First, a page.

Erik Rees recently
retired as Chairman of The British Institute of Graphologists,
and has subsequently been awarded the Fellowship of the Institute,
for services to graphology.
Erik began his interest in the subject of graphology at a very young age,
being the son of
a professional graphologist in his native Czechoslovakia. After
arriving in Britain with his parents during the second world war,
young Erik began his education in this country, finally gaining
a diploma in textiles at Salford University.
Being a born linguist
with five languages to his credit, including English and Czech,
Erik successfully held several senior positions in textile industry,
his father having advised him against following a career in graphology.
However, his love for the subject never left him and every now and
then an opportunity would present itself to demonstrate his prowess.
The following were amongst his most dramatic successes:
pin-pointed a probable embezzler from among several suspects. Confronted
by his employer, the man confessed and was later convicted.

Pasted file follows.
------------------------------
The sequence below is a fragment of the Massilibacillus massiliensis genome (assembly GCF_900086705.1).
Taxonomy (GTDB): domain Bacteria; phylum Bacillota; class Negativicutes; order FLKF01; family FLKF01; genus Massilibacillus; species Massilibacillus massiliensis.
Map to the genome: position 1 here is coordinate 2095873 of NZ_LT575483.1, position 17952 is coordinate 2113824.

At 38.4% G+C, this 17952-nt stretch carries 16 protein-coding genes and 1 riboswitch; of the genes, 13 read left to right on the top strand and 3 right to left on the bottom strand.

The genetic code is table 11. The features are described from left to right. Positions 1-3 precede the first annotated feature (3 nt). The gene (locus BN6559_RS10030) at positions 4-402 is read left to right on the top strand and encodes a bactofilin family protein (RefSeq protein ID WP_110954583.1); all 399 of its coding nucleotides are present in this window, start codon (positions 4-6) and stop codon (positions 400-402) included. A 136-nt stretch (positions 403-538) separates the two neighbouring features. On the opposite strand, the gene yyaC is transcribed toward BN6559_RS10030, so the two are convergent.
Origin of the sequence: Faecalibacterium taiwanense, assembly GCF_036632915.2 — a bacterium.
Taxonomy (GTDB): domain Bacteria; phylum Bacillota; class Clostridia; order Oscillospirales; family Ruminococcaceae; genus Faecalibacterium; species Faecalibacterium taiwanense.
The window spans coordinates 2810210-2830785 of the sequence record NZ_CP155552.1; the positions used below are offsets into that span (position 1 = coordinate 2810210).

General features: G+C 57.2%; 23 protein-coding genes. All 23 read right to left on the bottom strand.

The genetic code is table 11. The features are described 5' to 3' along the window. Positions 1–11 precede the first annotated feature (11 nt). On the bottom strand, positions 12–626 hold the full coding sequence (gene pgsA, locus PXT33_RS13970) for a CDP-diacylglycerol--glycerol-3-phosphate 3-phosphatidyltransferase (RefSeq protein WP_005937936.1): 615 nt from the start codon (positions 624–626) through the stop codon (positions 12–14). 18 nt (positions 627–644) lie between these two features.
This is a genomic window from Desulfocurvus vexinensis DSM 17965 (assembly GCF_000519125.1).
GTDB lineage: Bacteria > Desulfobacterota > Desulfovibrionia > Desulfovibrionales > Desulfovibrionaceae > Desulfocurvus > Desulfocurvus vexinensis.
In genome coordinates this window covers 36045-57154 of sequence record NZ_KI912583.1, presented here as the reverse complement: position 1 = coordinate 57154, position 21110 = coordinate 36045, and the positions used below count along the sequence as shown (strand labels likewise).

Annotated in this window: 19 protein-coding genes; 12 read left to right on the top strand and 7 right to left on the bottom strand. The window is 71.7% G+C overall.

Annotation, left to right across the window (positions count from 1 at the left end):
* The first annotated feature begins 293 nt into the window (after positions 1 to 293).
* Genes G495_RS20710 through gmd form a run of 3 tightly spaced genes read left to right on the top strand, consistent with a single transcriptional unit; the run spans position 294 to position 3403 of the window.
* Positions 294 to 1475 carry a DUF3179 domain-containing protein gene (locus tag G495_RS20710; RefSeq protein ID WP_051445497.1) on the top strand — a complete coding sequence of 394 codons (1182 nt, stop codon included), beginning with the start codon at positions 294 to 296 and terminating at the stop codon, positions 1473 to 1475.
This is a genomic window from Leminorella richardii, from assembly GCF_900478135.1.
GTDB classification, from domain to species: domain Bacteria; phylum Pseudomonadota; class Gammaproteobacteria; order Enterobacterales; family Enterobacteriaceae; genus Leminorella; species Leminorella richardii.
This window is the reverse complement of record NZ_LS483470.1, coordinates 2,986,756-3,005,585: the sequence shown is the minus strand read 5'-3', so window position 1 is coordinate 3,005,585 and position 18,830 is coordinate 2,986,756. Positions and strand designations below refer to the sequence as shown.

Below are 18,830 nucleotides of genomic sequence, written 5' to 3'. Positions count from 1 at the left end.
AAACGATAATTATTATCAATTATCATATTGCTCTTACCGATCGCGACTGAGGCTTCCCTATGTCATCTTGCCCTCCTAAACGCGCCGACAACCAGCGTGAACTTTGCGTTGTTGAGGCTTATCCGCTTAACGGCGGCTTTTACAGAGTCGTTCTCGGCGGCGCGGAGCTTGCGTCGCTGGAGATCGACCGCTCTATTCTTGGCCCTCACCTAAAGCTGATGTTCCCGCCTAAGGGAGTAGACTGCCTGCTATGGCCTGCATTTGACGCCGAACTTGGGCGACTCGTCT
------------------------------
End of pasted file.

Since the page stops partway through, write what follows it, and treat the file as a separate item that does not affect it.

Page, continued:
- In the face of
general disbelief, Erik challenged the validity of a supposed suicide
note and was later vindicated when the writer was found alive and in
- Upon noting in
the signature of a senior executive the intense hatred towards his natural
father, Erik Rees suggested that he change his name to that of his foster
father, with whom he had been happy. This advice was followed and the
man's work, marriage and whole outlook improved.
- Erik detected certain
changes in the handwriting of a friend, that had gone undetected by
her family. Suspecting a neurological basis for these changes, he urged
her to see a Physician who diagnosed a brain tumour. (Surgery was successful).
It was this experience, more
than any other, that finally persuaded Erik Rees to turn his life-long
interest into a full-time profession. Subsequently he became a Founder
member of The British Institute of Graphologists, and later Chairman.
In 1997 he founded the Graphology Research and Education Trust, becoming
Chairman. Today he is active and successful in all areas of Graphology,
but because of his personal experiences in industry and commerce he specialises
in personnel recruitment.
has coped with family set-backs, taking care of his wife Audrey following
her recent stroke, and with many challenges to his professional career.
He joined the European consortium of graphologists based in Germany, and
attended many meetings in Europe and North America as Institute representative.
He has trained many students to Diploma level, and given up his time to
lecture on the subject to potential students in summer schools.
taken to give up a well paid career to pursue his love of graphology has
been more than justified, and as he plans for the future he has time for
everything, except retirement!